Paul Adair is a 21-year Germantown resident, retired scientist, writer, and lecturer.
Last week, Scott Walker signed into law a bill which makes it much more difficult to get rid of racist and offensive school mascots. Before signing, he sent a letter to state Native American leaders, saying “I share many of your concerns about some of the mascots and nicknames used in Wisconsin and across America. If it were up to me personally, I would seek viable alternatives that were not offensive to Native Americans.” Walker further stated he said he would “assist in efforts to educate people on how Indian monikers can be offensive.”
Actually, it was up to Walker personally. He holds the veto pen. He could have stopped this slap in the face to Wisconsin Native Americans in its tracks. Why in the world would Walker enact a law that he claims to disagree with?
In a November New York City interview, Walker ran further away from the bill that he signed, saying “I have nothing to do with it. Other than that I have to choose whether or not I am going to sign it or veto it, it is nothing that I have advocated. In fact, all the while they were debating it I was asked at press conferences what I thought about it, and I would say, ‘It is not on my radar.'”
The Governor's behavior in the mascot case parallel his actions on so many other issues. Once again, Walker made a radical-right decision, but then attempted to dissociate himself from that decision. Acting in the interest of his presidential ambitions, Walker made a move that would endear him to far-right primary voters. He then tried to soften that action so that he would not alienate too many moderates in the 2014 Wisconsin gubernatorial electorate.
Wisconsin's Governor is using rhetoric to try to ease the blow of his radical actions. He is trying to have it both ways. He is busily implementing an extremist agenda, but wants to appear to be moderate and reasonable. And this is not his first time.
Right after taking office, Walker ripped apart the state with his notorious Act 10. His law was meant to end collective bargaining for public employees and to kill public sector unions. He repeatedly ran away from the real intent and result of his actions. He repeatedly minimized his aims, disingenuously stating that the law was merely about public sector workers “paying a little more”. (Of course, when addressing out-of-state contributors, Walker boasts that it was all about taking on “the big union bosses”.)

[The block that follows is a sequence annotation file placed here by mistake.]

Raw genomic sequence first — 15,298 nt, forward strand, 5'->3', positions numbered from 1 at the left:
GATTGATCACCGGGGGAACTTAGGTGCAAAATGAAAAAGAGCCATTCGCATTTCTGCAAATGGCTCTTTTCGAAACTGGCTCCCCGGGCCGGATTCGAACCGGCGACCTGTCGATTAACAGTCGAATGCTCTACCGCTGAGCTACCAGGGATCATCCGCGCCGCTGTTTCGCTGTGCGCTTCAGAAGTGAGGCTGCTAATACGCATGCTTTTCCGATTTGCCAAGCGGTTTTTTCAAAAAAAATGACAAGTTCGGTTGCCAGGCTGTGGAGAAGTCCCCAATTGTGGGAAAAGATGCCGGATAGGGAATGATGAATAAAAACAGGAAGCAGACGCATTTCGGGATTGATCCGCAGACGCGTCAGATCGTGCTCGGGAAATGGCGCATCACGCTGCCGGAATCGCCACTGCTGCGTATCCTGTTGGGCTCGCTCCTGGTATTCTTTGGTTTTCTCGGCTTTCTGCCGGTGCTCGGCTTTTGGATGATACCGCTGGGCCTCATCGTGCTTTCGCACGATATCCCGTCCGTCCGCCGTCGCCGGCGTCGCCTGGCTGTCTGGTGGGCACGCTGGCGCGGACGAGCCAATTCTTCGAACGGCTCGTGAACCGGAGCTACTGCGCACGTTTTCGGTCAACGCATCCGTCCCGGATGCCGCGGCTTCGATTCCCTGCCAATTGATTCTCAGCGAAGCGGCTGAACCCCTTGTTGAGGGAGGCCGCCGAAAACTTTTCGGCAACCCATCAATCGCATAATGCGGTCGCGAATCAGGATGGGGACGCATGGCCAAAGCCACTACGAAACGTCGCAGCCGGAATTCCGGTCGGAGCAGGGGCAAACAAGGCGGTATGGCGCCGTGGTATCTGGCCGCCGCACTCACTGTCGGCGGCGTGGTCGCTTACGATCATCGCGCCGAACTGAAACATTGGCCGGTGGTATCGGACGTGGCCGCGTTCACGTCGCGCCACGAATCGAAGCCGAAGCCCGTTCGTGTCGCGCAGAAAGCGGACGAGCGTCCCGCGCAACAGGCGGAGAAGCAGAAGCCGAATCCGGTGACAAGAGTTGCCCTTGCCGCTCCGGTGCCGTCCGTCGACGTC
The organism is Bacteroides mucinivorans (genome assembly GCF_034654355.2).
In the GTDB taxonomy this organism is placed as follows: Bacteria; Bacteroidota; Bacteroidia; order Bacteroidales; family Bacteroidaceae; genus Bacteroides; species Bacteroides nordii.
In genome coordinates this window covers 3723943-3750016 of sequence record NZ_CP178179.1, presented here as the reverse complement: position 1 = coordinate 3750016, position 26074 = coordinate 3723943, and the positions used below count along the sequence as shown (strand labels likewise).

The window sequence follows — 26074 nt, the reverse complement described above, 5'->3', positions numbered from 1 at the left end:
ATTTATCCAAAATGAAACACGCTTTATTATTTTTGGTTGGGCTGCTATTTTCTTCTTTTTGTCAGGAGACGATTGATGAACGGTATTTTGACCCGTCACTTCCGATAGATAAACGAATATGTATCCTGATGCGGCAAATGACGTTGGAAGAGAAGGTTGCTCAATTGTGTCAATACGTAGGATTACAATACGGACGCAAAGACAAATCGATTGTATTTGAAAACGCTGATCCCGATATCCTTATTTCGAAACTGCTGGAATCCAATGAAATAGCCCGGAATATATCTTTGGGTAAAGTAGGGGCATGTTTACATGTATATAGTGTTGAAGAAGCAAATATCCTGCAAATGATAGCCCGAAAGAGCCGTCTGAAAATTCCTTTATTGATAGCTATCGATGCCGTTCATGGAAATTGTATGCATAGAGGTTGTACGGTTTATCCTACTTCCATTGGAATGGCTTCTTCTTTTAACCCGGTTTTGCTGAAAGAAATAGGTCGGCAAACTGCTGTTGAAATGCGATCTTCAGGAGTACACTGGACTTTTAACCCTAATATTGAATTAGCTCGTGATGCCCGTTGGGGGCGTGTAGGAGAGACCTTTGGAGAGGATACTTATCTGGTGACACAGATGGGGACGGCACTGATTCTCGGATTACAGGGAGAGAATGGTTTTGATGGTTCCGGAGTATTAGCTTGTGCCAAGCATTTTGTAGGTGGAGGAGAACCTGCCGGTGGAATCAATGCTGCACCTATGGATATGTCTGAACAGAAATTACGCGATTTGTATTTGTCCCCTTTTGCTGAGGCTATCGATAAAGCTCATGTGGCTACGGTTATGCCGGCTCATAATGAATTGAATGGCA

And Walker's “act radically, talk moderately” approach continues. He signed three anti-choice laws in 2012 and 2013, including his “wand up the wazoo” law that mandates forced government ultrasounds. Once again, the governor wants to run away from his actions. All of the anti-choice bills were endorsed by Walker on holiday weekends, in private, with many accompanying, non-controversial bills as camouflage.
When asked about his views on reproductive rights at the 2012 RNC Convention, Walker flippantly dismissed the interviewer, saying, “That's a ridiculous question because nobody I talk to in Wisconsin and the rest of the country talks about that. What they want to talk about is what candidate is going to turn the turn things around and get the economy going again. What candidate is going to fix the budget mess. …..Women I talk to in my state never talk about that issue. They overwhelmingly talk to me about the fears they have about their children....”
Walker has been a consistent anti-choice voice his entire political life. He clearly does not want the press to scrutinize one of the cornerstones of his career. Trying to deflect the focus from his long anti-choice record and the three anti-choice bills he has signed as governor is just one more example of Walker's policy of “act radically, talk moderately”.
And that is not all. In policies from the scandal-ridden WEDC, to the bad deal of Walkercare, to a toothless DNR, Walker has tried to paint his radical actions as moderate ones.
Walker is trying to have it both ways. He wants to implement a Tea Party agenda, but not scare away the independent voters who disagree with that agenda. The result has been a politician who often is seen minimizing or even denying his own actions.
Don't listen to what Scott Walker says, watch what he does. He must be held accountable for the radically anti-worker, anti-women, anti-public education, anti-environment, and anti-growth agenda that he has imposed on Wisconsin. Next November, Wisconsin voters should hold Scott Walker accountable for his actions, not his rhetoric.
The staff at Just Sayin' would like to wish everyone Happy Holidays. And best wishes for a prosperous and healthy new year.